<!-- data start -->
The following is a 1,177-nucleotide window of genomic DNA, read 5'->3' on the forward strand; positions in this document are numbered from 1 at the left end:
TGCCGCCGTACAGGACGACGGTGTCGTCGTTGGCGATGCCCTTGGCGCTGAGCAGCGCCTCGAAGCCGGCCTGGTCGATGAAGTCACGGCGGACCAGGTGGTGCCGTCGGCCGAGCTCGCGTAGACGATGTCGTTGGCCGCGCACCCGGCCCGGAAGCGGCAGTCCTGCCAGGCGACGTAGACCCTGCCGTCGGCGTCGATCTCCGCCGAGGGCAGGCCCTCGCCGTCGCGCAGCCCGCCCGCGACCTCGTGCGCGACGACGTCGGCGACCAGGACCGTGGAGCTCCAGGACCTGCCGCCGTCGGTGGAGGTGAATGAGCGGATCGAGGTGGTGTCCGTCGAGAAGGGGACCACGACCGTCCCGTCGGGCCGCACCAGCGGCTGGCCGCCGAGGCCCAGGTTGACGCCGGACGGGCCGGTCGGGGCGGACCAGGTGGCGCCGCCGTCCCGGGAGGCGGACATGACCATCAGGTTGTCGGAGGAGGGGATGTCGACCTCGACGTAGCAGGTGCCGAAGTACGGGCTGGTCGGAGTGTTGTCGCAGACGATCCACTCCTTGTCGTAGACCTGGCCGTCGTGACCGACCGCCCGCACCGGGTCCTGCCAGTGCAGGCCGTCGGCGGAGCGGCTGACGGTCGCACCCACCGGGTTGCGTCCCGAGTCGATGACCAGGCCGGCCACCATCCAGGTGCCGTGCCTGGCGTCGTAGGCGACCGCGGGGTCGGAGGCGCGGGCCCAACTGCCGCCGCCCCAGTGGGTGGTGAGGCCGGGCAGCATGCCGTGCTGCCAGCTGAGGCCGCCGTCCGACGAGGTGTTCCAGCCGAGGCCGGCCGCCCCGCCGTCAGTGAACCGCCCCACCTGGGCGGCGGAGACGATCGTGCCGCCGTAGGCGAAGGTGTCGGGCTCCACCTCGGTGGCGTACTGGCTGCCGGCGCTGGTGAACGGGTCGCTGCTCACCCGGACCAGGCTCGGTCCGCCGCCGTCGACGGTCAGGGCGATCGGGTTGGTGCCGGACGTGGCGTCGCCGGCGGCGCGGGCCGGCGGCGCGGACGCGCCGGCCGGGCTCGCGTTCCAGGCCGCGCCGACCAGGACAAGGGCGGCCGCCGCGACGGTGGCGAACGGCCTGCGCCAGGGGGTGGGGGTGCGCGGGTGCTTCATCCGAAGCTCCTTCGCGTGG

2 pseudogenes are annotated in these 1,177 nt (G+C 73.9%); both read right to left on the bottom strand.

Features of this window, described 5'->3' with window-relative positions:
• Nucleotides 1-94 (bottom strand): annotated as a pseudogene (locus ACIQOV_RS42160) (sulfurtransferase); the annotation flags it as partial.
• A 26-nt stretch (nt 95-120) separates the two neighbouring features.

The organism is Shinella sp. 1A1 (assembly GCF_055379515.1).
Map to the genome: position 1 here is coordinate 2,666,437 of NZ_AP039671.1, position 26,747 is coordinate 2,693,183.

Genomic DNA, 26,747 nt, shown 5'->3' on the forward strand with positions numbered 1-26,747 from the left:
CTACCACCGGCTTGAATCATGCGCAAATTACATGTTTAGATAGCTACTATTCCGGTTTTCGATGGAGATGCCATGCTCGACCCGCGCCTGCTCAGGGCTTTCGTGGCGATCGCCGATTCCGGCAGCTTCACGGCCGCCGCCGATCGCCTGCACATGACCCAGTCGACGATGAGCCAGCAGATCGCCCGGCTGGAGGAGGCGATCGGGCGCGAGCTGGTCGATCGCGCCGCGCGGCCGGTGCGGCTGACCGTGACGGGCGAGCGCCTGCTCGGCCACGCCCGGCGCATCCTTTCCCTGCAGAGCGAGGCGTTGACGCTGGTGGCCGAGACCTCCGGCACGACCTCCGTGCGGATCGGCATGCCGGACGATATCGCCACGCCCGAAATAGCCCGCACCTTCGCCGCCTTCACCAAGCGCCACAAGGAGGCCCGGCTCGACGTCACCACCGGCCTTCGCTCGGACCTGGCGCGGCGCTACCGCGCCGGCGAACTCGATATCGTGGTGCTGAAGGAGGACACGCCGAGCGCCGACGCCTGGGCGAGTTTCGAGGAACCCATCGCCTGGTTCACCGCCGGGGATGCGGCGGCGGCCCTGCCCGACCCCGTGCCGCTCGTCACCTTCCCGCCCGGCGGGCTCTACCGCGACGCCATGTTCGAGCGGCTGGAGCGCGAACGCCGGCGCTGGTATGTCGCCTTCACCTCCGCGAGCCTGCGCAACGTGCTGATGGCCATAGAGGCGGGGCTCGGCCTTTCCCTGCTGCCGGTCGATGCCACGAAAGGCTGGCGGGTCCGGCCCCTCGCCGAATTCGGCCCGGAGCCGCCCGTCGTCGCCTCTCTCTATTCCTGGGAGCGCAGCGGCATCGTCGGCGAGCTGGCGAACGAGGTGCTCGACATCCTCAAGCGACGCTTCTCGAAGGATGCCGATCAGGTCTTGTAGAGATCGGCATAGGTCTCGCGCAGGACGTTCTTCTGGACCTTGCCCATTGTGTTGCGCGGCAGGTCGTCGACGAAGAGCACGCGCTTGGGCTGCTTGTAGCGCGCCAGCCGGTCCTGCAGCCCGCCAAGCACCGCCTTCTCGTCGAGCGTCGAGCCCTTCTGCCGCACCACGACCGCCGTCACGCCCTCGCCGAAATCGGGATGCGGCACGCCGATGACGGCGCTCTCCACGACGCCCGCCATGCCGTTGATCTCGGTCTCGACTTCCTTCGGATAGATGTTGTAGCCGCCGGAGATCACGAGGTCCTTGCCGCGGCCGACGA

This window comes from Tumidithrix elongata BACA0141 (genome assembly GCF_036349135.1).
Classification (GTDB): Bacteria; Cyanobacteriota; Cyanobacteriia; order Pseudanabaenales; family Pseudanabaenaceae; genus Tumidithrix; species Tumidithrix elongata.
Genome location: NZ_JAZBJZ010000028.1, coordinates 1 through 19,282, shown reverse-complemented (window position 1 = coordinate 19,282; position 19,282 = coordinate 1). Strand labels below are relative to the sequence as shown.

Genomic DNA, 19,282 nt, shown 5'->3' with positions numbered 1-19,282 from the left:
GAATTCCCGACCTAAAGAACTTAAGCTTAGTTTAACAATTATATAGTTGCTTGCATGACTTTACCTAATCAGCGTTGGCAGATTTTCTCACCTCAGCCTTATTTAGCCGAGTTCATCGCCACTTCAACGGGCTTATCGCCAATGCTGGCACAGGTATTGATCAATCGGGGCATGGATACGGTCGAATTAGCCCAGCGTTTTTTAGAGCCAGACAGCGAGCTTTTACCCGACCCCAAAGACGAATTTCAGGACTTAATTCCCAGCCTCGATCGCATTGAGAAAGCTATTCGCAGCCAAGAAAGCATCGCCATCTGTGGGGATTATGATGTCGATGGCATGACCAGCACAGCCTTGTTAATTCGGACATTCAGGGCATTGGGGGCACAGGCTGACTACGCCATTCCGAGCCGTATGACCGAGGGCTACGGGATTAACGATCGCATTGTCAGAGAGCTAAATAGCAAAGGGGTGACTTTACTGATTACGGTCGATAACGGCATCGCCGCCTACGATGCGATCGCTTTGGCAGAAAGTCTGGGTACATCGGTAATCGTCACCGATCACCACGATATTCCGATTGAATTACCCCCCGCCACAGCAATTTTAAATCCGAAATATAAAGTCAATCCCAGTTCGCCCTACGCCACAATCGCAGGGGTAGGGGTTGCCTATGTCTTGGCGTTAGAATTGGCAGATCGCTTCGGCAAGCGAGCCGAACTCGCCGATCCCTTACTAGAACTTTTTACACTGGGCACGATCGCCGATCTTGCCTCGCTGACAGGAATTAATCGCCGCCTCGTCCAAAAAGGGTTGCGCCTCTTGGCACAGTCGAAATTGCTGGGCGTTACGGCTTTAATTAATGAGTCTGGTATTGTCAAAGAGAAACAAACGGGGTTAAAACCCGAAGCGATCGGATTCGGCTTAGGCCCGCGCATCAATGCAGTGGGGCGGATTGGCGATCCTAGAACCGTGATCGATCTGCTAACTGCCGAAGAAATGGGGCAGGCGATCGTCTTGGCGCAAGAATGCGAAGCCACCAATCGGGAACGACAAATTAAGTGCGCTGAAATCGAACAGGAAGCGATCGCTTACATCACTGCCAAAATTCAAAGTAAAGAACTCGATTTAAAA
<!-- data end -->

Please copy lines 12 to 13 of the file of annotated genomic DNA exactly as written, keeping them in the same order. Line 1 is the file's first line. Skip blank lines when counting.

Classification (GTDB): Bacteria; Cyanobacteriota; Cyanobacteriia; order Pseudanabaenales; family Pseudanabaenaceae; genus Tumidithrix; species Tumidithrix elongata.
Genome location: NZ_JAZBJZ010000028.1, coordinates 1 through 19,282, shown reverse-complemented (window position 1 = coordinate 19,282; position 19,282 = coordinate 1). Strand labels below are relative to the sequence as shown.